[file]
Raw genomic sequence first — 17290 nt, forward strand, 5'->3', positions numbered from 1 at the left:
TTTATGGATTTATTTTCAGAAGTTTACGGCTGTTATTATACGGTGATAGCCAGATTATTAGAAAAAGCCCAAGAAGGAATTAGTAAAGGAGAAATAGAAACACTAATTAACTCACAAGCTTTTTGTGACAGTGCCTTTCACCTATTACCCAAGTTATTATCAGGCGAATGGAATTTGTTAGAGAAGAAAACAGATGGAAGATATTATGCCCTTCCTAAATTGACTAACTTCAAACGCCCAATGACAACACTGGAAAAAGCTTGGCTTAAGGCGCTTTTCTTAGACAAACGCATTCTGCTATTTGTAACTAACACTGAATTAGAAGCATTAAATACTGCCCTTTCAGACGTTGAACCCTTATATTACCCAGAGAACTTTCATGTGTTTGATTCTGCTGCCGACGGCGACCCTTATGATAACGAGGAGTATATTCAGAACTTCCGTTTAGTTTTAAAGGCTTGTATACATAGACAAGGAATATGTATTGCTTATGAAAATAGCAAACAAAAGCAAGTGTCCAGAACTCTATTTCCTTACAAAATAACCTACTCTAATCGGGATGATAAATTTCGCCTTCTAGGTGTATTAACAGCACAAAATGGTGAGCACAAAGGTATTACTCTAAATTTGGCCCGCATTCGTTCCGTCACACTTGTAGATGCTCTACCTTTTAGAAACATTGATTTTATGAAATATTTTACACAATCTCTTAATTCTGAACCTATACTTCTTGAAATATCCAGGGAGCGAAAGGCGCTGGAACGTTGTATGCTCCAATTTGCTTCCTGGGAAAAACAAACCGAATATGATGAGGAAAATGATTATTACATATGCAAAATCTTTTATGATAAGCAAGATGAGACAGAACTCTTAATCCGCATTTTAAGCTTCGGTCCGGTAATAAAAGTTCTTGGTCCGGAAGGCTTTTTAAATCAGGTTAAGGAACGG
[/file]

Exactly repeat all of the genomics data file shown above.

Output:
Raw genomic sequence first — 17290 nt, forward strand, 5'->3', positions numbered from 1 at the left:
TTTATGGATTTATTTTCAGAAGTTTACGGCTGTTATTATACGGTGATAGCCAGATTATTAGAAAAAGCCCAAGAAGGAATTAGTAAAGGAGAAATAGAAACACTAATTAACTCACAAGCTTTTTGTGACAGTGCCTTTCACCTATTACCCAAGTTATTATCAGGCGAATGGAATTTGTTAGAGAAGAAAACAGATGGAAGATATTATGCCCTTCCTAAATTGACTAACTTCAAACGCCCAATGACAACACTGGAAAAAGCTTGGCTTAAGGCGCTTTTCTTAGACAAACGCATTCTGCTATTTGTAACTAACACTGAATTAGAAGCATTAAATACTGCCCTTTCAGACGTTGAACCCTTATATTACCCAGAGAACTTTCATGTGTTTGATTCTGCTGCCGACGGCGACCCTTATGATAACGAGGAGTATATTCAGAACTTCCGTTTAGTTTTAAAGGCTTGTATACATAGACAAGGAATATGTATTGCTTATGAAAATAGCAAACAAAAGCAAGTGTCCAGAACTCTATTTCCTTACAAAATAACCTACTCTAATCGGGATGATAAATTTCGCCTTCTAGGTGTATTAACAGCACAAAATGGTGAGCACAAAGGTATTACTCTAAATTTGGCCCGCATTCGTTCCGTCACACTTGTAGATGCTCTACCTTTTAGAAACATTGATTTTATGAAATATTTTACACAATCTCTTAATTCTGAACCTATACTTCTTGAAATATCCAGGGAGCGAAAGGCGCTGGAACGTTGTATGCTCCAATTTGCTTCCTGGGAAAAACAAACCGAATATGATGAGGAAAATGATTATTACATATGCAAAATCTTTTATGATAAGCAAGATGAGACAGAACTCTTAATCCGCATTTTAAGCTTCGGTCCGGTAATAAAAGTTCTTGGTCCGGAAGGCTTTTTAAATCAGGTTAAGGAACGG